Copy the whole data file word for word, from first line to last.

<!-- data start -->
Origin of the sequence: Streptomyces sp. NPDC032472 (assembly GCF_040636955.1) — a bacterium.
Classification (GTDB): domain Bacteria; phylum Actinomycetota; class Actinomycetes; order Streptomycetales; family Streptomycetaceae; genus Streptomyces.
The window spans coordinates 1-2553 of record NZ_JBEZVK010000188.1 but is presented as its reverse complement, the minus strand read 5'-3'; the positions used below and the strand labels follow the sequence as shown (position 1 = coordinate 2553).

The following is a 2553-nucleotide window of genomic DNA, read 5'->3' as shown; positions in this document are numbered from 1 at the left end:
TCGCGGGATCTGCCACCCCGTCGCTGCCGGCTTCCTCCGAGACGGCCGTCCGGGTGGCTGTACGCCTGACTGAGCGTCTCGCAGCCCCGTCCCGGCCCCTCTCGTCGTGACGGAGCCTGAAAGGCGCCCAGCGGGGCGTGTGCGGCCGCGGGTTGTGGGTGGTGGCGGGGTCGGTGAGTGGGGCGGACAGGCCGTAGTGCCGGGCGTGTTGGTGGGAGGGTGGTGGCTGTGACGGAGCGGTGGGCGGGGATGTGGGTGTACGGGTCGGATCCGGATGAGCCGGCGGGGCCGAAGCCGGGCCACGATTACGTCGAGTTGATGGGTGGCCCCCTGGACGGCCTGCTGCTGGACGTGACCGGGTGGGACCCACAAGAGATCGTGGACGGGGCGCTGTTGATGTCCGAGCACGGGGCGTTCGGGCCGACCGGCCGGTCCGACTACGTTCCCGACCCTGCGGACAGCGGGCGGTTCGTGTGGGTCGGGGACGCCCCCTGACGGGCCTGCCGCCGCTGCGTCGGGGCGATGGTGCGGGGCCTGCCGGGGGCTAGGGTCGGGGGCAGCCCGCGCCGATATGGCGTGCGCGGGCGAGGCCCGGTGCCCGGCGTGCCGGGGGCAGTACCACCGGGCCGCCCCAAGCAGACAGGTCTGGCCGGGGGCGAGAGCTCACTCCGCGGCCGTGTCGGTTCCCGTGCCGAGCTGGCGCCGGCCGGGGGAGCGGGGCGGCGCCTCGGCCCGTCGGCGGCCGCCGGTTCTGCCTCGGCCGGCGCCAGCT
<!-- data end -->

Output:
Origin of the sequence: Streptomyces sp. NPDC032472 (assembly GCF_040636955.1) — a bacterium.
Classification (GTDB): domain Bacteria; phylum Actinomycetota; class Actinomycetes; order Streptomycetales; family Streptomycetaceae; genus Streptomyces.
The window spans coordinates 1-2553 of record NZ_JBEZVK010000188.1 but is presented as its reverse complement, the minus strand read 5'-3'; the positions used below and the strand labels follow the sequence as shown (position 1 = coordinate 2553).

The following is a 2553-nucleotide window of genomic DNA, read 5'->3' as shown; positions in this document are numbered from 1 at the left end:
TCGCGGGATCTGCCACCCCGTCGCTGCCGGCTTCCTCCGAGACGGCCGTCCGGGTGGCTGTACGCCTGACTGAGCGTCTCGCAGCCCCGTCCCGGCCCCTCTCGTCGTGACGGAGCCTGAAAGGCGCCCAGCGGGGCGTGTGCGGCCGCGGGTTGTGGGTGGTGGCGGGGTCGGTGAGTGGGGCGGACAGGCCGTAGTGCCGGGCGTGTTGGTGGGAGGGTGGTGGCTGTGACGGAGCGGTGGGCGGGGATGTGGGTGTACGGGTCGGATCCGGATGAGCCGGCGGGGCCGAAGCCGGGCCACGATTACGTCGAGTTGATGGGTGGCCCCCTGGACGGCCTGCTGCTGGACGTGACCGGGTGGGACCCACAAGAGATCGTGGACGGGGCGCTGTTGATGTCCGAGCACGGGGCGTTCGGGCCGACCGGCCGGTCCGACTACGTTCCCGACCCTGCGGACAGCGGGCGGTTCGTGTGGGTCGGGGACGCCCCCTGACGGGCCTGCCGCCGCTGCGTCGGGGCGATGGTGCGGGGCCTGCCGGGGGCTAGGGTCGGGGGCAGCCCGCGCCGATATGGCGTGCGCGGGCGAGGCCCGGTGCCCGGCGTGCCGGGGGCAGTACCACCGGGCCGCCCCAAGCAGACAGGTCTGGCCGGGGGCGAGAGCTCACTCCGCGGCCGTGTCGGTTCCCGTGCCGAGCTGGCGCCGGCCGGGGGAGCGGGGCGGCGCCTCGGCCCGTCGGCGGCCGCCGGTTCTGCCTCGGCCGGCGCCAGCT